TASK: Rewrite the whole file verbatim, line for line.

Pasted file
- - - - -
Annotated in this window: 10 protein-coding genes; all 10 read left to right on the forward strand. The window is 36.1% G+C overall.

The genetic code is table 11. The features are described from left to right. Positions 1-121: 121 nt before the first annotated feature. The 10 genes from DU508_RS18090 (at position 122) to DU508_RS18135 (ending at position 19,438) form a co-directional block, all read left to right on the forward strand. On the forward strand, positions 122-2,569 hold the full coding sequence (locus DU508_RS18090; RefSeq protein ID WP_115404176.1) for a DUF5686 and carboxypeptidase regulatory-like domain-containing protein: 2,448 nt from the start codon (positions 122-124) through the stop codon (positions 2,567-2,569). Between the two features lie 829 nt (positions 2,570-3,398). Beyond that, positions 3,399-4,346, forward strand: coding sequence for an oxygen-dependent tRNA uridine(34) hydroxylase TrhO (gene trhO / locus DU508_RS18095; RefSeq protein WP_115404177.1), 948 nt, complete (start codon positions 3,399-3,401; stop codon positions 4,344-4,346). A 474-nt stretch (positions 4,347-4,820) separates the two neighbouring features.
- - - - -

Annotated in this window: 10 protein-coding genes; all 10 read left to right on the forward strand. The window is 36.1% G+C overall.

The genetic code is table 11. The features are described from left to right. Positions 1-121: 121 nt before the first annotated feature. The 10 genes from DU508_RS18090 (at position 122) to DU508_RS18135 (ending at position 19,438) form a co-directional block, all read left to right on the forward strand. On the forward strand, positions 122-2,569 hold the full coding sequence (locus DU508_RS18090; RefSeq protein ID WP_115404176.1) for a DUF5686 and carboxypeptidase regulatory-like domain-containing protein: 2,448 nt from the start codon (positions 122-124) through the stop codon (positions 2,567-2,569). Between the two features lie 829 nt (positions 2,570-3,398). Beyond that, positions 3,399-4,346, forward strand: coding sequence for an oxygen-dependent tRNA uridine(34) hydroxylase TrhO (gene trhO / locus DU508_RS18095; RefSeq protein WP_115404177.1), 948 nt, complete (start codon positions 3,399-3,401; stop codon positions 4,344-4,346). A 474-nt stretch (positions 4,347-4,820) separates the two neighbouring features.